High energy bills, uneven temperatures from room-to-room, drafts, moisture, mold, mildew, poor indoor air quality, ice dams, pest infestations, seemingly uncontrollable humidity levels and even premature deterioration of building materials can all be the result of a breakdown in the relationship between the systems in your house – the building envelope (shell), heating and air conditioning (HVAC) equipment and you, the occupants.
If one system has a problem, it impacts the other systems’ ability to function properly. Treating the obvious symptom without knowing the real culprit behind it can actually make the problem worse or create new problems. The process of elimination approach just causes frustration as you try solution after solution – investing more time, money and energy – without resolution.
Properly diagnosing and fixing the root cause requires a house-as-a-system approach based on building science.When you choose a BPI certified professional or accredited contracting company, you get a member of the elite – someone who has proven that they have the knowledge and skills to diagnose the root cause of the problems in your house and the ability to provide solutions to fix it right the first time.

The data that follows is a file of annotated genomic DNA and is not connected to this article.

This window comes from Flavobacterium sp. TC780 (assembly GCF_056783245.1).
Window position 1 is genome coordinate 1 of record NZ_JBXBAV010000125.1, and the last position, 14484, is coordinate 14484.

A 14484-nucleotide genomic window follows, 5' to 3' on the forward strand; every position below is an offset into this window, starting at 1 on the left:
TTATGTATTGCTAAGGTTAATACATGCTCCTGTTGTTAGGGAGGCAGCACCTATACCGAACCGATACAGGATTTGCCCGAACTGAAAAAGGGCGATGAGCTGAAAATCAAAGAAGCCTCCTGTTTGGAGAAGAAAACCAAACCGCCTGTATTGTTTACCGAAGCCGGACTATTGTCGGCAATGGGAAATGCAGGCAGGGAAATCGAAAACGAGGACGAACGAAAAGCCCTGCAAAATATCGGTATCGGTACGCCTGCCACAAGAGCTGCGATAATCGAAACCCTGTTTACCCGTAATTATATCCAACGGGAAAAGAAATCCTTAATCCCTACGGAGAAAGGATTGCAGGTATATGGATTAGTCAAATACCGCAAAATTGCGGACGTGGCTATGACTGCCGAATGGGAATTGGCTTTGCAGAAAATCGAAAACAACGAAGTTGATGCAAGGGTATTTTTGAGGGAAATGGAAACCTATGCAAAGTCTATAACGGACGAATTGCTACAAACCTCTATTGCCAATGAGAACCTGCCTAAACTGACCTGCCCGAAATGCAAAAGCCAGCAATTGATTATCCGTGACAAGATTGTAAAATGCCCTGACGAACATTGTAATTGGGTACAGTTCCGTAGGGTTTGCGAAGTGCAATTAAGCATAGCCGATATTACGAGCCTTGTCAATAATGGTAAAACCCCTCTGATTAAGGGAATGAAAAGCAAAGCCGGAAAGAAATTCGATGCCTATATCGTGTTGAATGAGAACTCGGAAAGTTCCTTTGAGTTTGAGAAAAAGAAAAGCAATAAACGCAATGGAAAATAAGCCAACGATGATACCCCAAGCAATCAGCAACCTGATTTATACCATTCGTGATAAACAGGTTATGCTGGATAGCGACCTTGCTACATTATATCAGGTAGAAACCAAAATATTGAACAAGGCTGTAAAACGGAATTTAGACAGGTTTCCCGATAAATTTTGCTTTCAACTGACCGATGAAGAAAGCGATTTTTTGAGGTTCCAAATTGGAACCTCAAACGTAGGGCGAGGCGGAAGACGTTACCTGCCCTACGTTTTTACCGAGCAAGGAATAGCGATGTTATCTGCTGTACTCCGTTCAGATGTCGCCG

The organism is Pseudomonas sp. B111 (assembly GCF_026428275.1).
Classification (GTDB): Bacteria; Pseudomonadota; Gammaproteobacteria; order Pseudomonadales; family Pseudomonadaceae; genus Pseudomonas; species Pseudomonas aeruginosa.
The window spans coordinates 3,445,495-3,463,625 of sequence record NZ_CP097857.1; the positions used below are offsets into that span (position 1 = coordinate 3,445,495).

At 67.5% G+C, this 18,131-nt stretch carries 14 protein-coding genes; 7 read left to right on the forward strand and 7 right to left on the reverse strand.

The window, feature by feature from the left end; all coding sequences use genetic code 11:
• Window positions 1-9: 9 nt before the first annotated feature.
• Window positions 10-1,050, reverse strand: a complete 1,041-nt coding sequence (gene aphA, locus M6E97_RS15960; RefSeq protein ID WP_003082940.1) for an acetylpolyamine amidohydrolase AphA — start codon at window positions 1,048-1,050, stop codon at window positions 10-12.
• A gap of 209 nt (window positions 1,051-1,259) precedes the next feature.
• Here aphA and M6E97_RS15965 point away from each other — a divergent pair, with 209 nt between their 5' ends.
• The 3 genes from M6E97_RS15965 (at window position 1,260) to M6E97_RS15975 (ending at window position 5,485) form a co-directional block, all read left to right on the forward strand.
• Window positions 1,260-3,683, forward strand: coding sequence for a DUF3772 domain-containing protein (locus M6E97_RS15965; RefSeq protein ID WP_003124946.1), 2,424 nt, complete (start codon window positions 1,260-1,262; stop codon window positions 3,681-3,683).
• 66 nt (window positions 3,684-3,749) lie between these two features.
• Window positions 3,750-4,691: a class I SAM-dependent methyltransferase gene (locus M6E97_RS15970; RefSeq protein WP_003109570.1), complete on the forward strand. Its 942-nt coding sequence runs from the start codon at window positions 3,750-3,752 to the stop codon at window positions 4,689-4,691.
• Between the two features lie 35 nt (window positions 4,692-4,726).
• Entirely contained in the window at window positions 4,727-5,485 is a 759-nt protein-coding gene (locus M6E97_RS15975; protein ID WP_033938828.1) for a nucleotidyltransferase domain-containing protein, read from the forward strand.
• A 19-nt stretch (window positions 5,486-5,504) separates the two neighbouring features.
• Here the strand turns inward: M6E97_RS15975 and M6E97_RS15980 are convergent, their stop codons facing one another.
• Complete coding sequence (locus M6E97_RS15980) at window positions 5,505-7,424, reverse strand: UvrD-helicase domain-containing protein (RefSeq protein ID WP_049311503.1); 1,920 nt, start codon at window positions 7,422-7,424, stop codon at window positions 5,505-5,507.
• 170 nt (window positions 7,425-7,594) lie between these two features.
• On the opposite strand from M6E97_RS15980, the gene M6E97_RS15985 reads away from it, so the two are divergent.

That means you get your money’s worth – a comfortable, safe, durable home with improved indoor air quality and lower energy bills."

Here is a link to quick links for energy saving ideas you can practice right now.

Mark Evans

Thursday, October 21, 2010

GE debuting new hybrid light bulb

I just found this link on another website(blog), interesting info about another light bulb option out there.  I am anxious to research a little the product.  My wife has been receiving copies of an email from somebody who works with somebody who claims a CFL bulb in their house starting smoking and almost caught their house on fire.  I am suspicious of it being more than just a fluke accident knowing personally that CFL's don't dreate a lot of heat.  I am looking into any data out there to show any proof that this is happening to more than just this one person.  I still stand behind CFL's being a more energy efficient option for majority of lighting options(unless of course you have lots of money and you can buy LED bulbs).

Monday, October 18, 2010

Welcome to my Blog

For anyone reading this blog, welcome, I hope that the information that I can provide you will be beneficial and any questions you may have about saving energy can be answered.  I have worked with and seen all types of construction in my lifetime, while I have never strapped myself to a giant redwood in protest, I do believe that each of us does have a duty to be better stewards of the earth's resources.  While throwing more into our recycling can than the trash is a good first step, it really comes down to lowering the energy consumed by the buildings, which we all spend the majority of our lives inside escaping the elements or just working and providing for our families.  So with each post I hope to address real life situations and real answers, and if you ever see the letters BP it will be shorthand for building performance, not an oil company, which we all just can turn on the news if we want to hear someones opinion about oil.

Mark Evans
BPI certified Building Analyst and Envelope Professional